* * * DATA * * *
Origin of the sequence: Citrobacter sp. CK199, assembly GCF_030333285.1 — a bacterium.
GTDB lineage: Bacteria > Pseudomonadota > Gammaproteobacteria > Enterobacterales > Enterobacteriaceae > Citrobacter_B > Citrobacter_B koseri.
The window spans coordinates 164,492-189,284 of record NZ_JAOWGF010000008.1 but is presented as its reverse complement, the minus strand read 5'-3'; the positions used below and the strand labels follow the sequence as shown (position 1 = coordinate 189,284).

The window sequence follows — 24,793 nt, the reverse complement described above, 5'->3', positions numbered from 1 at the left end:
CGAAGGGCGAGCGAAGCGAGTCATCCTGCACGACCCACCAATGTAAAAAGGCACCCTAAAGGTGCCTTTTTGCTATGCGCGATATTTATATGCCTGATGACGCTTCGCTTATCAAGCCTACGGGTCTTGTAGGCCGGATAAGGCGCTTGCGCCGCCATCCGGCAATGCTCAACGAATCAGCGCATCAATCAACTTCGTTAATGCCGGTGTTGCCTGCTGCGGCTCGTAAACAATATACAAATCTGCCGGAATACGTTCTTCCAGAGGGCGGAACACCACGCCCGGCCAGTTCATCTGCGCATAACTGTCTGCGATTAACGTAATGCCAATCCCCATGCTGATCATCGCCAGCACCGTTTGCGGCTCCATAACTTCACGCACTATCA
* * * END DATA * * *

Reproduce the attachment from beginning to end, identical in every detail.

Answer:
Origin of the sequence: Citrobacter sp. CK199, assembly GCF_030333285.1 — a bacterium.
GTDB lineage: Bacteria > Pseudomonadota > Gammaproteobacteria > Enterobacterales > Enterobacteriaceae > Citrobacter_B > Citrobacter_B koseri.
The window spans coordinates 164,492-189,284 of record NZ_JAOWGF010000008.1 but is presented as its reverse complement, the minus strand read 5'-3'; the positions used below and the strand labels follow the sequence as shown (position 1 = coordinate 189,284).

The window sequence follows — 24,793 nt, the reverse complement described above, 5'->3', positions numbered from 1 at the left end:
CGAAGGGCGAGCGAAGCGAGTCATCCTGCACGACCCACCAATGTAAAAAGGCACCCTAAAGGTGCCTTTTTGCTATGCGCGATATTTATATGCCTGATGACGCTTCGCTTATCAAGCCTACGGGTCTTGTAGGCCGGATAAGGCGCTTGCGCCGCCATCCGGCAATGCTCAACGAATCAGCGCATCAATCAACTTCGTTAATGCCGGTGTTGCCTGCTGCGGCTCGTAAACAATATACAAATCTGCCGGAATACGTTCTTCCAGAGGGCGGAACACCACGCCCGGCCAGTTCATCTGCGCATAACTGTCTGCGATTAACGTAATGCCAATCCCCATGCTGATCATCGCCAGCACCGTTTGCGGCTCCATAACTTCACGCACTATCA